Continuity of care might imply a complete communication of medical data, respecting its integrity and its availability [Roger, 1998]. For example, in a picture archiving and communication system (PACS), the data integrity is essential for passing the correct information to the doctor [Tsong, 2003].

Outside of signing checksums on large fields (such as medical images), integrity can only be partially guaranteed by authenticating the individual at the source site responsible for transferring the information, and trusting the individual to verify the data [Cody, 2003].

Data integrity includes minimization of data redundancy, improvement of data maintenance, and elimination of multiple versions of data [Candler, 1999].

In addition to malicious threats, the threats that come from software, hardware, or network failure, or the threats that come from simple human error can affect the integrity of an information system [Cody, 2003].

Availability

Availability is the property of being accessible and usasable upon demand by an authorized entity (ISO 7498-2:1989).

The availability of intelligently integrated and verified, operational information could have a profound effect on decisionmaking in a wide range of contexts [Brender, 1999]. Health research, particularly in the areas of health services and policy, population and public health, critically depends on the ready availability of existing data about people [CIHR, 2002].

Non repudiation

Non-repudiation refers to the ability to prove an action or event has taken place, so that this event or action cannot be repudiated later.3

[ISO13888-1] identifies the following non repudiation services:

  • Non repudiation of creation: to protect against an entity’s false denial of having created the content of a message.

  • Non repudiation of delivery: to protect against a recipient’s false denial of having received the message and recognised the content of a message.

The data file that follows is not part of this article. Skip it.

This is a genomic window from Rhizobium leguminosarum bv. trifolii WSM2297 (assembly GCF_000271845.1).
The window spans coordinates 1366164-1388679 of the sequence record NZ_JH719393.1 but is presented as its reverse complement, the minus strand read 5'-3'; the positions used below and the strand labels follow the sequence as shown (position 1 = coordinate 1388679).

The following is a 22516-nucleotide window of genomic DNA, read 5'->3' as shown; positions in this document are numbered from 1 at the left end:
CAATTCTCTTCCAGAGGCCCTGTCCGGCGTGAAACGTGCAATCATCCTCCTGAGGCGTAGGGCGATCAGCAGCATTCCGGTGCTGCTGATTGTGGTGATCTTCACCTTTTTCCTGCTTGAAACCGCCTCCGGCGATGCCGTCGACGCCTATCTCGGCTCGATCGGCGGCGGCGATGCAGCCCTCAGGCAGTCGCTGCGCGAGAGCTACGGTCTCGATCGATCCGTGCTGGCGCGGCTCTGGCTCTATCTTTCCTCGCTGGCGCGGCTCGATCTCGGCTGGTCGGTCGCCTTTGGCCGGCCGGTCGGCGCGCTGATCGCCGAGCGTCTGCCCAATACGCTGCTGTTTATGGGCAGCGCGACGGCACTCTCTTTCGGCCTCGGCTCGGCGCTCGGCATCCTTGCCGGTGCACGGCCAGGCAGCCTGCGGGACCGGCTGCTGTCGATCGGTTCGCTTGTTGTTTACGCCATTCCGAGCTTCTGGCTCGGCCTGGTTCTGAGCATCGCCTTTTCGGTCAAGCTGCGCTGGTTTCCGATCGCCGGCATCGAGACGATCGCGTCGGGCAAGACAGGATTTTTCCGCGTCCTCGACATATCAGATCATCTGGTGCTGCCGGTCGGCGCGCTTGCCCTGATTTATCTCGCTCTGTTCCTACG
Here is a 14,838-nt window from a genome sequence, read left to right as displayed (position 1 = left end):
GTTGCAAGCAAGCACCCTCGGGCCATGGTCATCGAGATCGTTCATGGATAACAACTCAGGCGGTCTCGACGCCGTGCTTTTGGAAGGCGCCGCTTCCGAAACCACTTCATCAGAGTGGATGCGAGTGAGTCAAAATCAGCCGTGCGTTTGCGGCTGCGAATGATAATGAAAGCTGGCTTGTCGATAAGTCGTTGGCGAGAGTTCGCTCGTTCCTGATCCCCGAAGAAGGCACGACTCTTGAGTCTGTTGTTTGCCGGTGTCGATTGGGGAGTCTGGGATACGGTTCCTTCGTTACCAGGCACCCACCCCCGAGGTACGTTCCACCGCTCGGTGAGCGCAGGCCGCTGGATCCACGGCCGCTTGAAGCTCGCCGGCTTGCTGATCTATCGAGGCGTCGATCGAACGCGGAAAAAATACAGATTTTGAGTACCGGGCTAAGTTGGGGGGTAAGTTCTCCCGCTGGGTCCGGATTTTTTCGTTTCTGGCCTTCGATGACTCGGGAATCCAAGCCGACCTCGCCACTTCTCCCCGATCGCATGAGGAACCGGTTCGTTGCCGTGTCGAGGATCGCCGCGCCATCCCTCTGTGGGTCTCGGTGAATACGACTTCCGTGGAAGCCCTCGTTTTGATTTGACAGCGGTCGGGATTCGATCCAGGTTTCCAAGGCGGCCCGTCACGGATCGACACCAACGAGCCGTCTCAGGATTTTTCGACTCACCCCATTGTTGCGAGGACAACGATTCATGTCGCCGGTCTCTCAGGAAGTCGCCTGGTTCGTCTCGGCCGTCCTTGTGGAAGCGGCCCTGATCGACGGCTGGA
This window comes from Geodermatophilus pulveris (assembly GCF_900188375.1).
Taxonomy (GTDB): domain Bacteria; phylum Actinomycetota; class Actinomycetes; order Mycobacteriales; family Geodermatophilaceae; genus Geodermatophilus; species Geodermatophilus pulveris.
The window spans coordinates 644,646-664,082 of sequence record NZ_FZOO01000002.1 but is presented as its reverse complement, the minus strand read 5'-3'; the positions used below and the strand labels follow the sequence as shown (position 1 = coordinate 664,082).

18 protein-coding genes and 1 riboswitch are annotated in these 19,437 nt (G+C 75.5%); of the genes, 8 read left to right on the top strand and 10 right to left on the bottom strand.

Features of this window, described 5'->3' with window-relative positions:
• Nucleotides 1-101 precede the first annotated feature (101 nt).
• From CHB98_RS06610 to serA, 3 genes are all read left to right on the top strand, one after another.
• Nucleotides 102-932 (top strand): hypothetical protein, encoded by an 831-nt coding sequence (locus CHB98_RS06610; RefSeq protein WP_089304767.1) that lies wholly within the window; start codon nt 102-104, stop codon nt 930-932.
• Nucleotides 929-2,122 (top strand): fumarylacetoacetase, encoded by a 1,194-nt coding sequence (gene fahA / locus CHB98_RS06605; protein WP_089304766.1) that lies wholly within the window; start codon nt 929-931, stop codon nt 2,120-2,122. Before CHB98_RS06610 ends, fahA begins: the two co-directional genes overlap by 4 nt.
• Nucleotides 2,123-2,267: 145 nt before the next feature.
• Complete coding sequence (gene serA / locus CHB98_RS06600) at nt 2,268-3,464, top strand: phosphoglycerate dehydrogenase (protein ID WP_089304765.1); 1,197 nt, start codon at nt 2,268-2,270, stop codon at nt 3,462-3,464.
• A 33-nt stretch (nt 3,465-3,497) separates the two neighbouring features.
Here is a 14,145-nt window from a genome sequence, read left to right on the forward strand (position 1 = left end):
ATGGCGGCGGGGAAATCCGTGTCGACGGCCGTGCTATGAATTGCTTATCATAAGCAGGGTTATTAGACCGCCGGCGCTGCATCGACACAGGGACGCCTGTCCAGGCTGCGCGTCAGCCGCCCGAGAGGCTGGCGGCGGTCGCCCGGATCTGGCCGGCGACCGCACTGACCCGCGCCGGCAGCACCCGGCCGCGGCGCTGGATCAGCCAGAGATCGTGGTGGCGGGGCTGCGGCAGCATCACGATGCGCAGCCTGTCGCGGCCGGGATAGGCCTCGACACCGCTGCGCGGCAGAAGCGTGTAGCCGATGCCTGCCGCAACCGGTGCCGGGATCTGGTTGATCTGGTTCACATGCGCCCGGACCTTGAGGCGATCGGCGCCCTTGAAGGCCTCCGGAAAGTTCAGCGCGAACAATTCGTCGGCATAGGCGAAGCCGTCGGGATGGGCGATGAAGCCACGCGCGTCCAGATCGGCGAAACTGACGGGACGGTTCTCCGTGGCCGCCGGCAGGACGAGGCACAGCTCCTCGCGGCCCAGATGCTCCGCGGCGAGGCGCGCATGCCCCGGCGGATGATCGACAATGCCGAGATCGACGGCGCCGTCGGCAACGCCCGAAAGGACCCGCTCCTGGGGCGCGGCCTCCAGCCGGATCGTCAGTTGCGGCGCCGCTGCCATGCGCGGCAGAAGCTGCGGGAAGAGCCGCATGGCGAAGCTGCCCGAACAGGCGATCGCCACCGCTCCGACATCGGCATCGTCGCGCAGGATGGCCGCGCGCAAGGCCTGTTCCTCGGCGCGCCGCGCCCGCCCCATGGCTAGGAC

• Non repudiation of knowledge: to protect against a recipient’s false denial of having taken notice of the content of a received message.

  • Non repudiation of origin: to protect against the originator’s false denial of having approved the content of a message and of having sent a message.

  • Non repudiation of receipt: to protect against a recipient’s false denial of having received a messagenon-repudiation of sending: This service is intended to protect against the sender’s false denial of having sent a message.

  • Non repudiation of submission: to provide evidence that a delivery authority has accepted the message for transmission.

  • Non repudiation of transport: to provide evidence for the message originator that a delivery authority has delivered the message to the intended recipient.

Non-repudiation technologies, such as digital signatures, are used to insure that a person performing an action cannot subsequently deny performing that action. This is useful for digital contracts, statements and anywhere else that a signature would be used in the physical world. Digital signatures are commonly used for non-repudiation, and are normally based on PKI, which uses asymmetric cyphers [Helvey, 2004].